A few weeks ago in Student Ministries, I asked the kids to bring in what they thought were the best love songs. To my surprise, every one of them had a song and the variety was pretty remarkable. We had country, classic rock, 70’s R&B, hiphop, pop, contemporary Christian, and even a Disney song. They covered finding love, young relationships, the love of God, new marriages, and looking forward to life-long love.
Love stories impact us all for better or worse (why do you think we have so many blog posts on the topic?), yet we all hope for the better. For those of us who aren’t too jaded, we celebrate the wedding of two people in love and we marvel at the couple who is celebrating 50 years of marriage, knowing that their love has weathered many storms and seen some of the heights this life has to offer, all while they dove deeper into the self-sacrificing love that they have for one another.
It isn’t only our own love story that impacts us, but the love stories of others who shape our views of love—both for the positive, as well as the negative. This is an aspect of the sermon series on the Song of Solomon that is easy to overlook. Sure, we see the love of the king and his bride played out before us on the pages of Scripture and ask what does this mean for my marriage or even my singleness? But how many of have asked what does my marriage mean for those around me, the others who are watching it unfold and looking to us as examples, illustrations and for guidance?
If our marriages are to be a taste of what is to come between Christ and His church, then we need to be aware of who is watching, because how we put true love on display will influence their own understanding of divine love. We see this throughout the story in the Song of Solomon—in the words of the others, the chorus who is not directly in the romance, but who longs to celebrate and, at times, participate in the story.
From the opening chapter (1:4 & 11) as the woman and man confess their love for one another, we see the intrigue of those watching. They want to rejoice in this young love. Though she feels unlovable, they want to adorn her with jewelry. They are excited to see this love blossom; and as it springs forth into marital consummation, once again they are there to celebrate encouraging the young lovers to allow their passion to bloom (5:1).
But as the story turns cold from the chilly rejection of the affection of the king by his wife, we see the fire of enthusiasm quenched in those who were once enamored with their love. Following her rebuff, the bride recognized her mistake and goes out in search of her husband. In doing so, she asks the daughters of Jerusalem to help her find him and send a message. Their response is anything but encouraging (5:9), “What is your beloved more than another beloved, that you thus adjure us?” What was once exultation in love has become cynicism. If you have rejected the one you claimed to love, why should we care about him? We can see the hardness setting in. How we display love reverberates into the lives of others. Not only will they see the faded glory of our own story, but will begin to doubt the beauty of marital love as a whole. We see it all around us with a culture running from marriage both before and after the “I do’s.”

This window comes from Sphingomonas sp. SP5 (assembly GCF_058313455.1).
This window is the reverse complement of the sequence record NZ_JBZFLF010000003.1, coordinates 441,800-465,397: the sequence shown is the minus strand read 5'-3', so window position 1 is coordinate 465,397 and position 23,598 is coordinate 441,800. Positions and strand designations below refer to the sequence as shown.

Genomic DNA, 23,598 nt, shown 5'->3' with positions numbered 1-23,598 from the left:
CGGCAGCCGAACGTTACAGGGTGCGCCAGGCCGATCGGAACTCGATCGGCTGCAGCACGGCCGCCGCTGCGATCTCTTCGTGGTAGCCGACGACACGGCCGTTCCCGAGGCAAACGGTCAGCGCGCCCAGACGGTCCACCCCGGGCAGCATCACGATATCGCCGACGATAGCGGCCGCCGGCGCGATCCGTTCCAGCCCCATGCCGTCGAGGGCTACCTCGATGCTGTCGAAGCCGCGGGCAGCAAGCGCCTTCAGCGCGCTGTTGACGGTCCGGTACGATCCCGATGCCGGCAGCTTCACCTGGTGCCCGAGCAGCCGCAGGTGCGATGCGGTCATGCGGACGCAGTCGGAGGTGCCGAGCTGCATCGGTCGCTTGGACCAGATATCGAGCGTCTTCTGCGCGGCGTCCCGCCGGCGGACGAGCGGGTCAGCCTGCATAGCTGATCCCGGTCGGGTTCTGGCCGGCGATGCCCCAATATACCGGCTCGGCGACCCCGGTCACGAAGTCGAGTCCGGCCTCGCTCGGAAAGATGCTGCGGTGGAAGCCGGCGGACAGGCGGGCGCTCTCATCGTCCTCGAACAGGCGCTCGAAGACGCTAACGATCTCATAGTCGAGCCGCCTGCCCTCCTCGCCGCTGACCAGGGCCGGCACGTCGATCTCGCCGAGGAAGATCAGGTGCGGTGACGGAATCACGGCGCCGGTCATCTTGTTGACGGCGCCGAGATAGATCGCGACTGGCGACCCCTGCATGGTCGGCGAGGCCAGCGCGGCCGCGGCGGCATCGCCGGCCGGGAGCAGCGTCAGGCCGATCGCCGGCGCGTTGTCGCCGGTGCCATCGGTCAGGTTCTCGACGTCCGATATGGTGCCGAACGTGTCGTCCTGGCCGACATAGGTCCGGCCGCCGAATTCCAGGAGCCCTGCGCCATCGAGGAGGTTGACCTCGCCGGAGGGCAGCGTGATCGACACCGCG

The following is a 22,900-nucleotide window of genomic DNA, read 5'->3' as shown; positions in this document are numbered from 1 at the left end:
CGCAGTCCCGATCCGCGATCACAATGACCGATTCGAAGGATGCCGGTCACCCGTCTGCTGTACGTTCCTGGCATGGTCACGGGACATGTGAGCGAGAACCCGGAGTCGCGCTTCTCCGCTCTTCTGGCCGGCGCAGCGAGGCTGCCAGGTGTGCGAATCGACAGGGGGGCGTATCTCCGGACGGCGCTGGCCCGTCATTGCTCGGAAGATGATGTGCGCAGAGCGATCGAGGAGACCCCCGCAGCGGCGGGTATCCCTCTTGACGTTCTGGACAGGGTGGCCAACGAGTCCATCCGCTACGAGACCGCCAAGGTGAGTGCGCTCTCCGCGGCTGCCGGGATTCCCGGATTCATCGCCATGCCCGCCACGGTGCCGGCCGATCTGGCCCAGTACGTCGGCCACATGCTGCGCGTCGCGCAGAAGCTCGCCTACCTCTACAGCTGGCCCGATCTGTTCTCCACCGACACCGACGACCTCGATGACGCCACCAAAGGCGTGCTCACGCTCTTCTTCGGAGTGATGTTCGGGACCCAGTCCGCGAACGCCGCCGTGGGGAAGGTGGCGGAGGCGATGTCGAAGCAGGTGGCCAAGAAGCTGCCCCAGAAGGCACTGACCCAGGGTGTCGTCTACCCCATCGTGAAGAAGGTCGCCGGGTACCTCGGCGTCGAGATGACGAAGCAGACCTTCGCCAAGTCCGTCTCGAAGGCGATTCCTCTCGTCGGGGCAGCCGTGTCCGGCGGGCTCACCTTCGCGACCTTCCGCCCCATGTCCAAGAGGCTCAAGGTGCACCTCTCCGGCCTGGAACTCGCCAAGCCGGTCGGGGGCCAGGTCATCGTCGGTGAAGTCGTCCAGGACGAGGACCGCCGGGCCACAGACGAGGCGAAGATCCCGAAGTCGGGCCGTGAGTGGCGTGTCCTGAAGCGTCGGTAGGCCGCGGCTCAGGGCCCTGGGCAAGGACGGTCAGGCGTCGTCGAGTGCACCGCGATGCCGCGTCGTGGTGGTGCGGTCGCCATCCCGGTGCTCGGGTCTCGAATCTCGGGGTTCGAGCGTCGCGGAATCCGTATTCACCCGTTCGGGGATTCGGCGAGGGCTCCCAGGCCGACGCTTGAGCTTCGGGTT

Our failures need to be confessed and our passions for our loves renewed like Solomon’s bride. When a world sees once again the depths and riches of marital love, they will once again seek to trust in marriage again. The daughters of Jerusalem heard her impassioned repentance and were eager to find the lost love (6:1). When he was found, they saw the couple’s love reunited and were caught up in the wonders of love emerging out of a bitter winter cold, longing to look upon this love that recognizes faults, forgives, and renews (6:13).
This wasn’t hope founded on a mask of a marriage, pretending everything was a fairytale. It was a hope grounded in the hard tilled soil of a love that works through sharp rocks, overwhelming weeds, and compacted clay of selfishness. Those around us don’t need to see perfection; they need perseverance despite imperfection put on display. We all will go through rough patches and we need to see examples that show that love conquers all.
When this love is seen, then others will not be content with just a happily-ever-after love that is never a reality. Instead, they will fight for persistent commitment in the real life marriages that we have been blessed with. No longer do the daughters of Jerusalem look to just celebrate or marvel at their love. The bride is more than a distant celebrity to elevate in their minds or to gossip about at her failures. She has become a sister, someone to be protected—and her marriage, a wall to be reinforced (8:8-9).
As the picture of Christ and His church, we need to (we must) invest more into our marriages, not just for our sake, but for the sake of those around us: our children, our friends, the singles who will inherit the responsibility of marriage in the next generation, and for a lost world that still looks to love for hope. May Jesus be glorified in our marriages and the grace of God empower us to fight for true and real love because others are watching.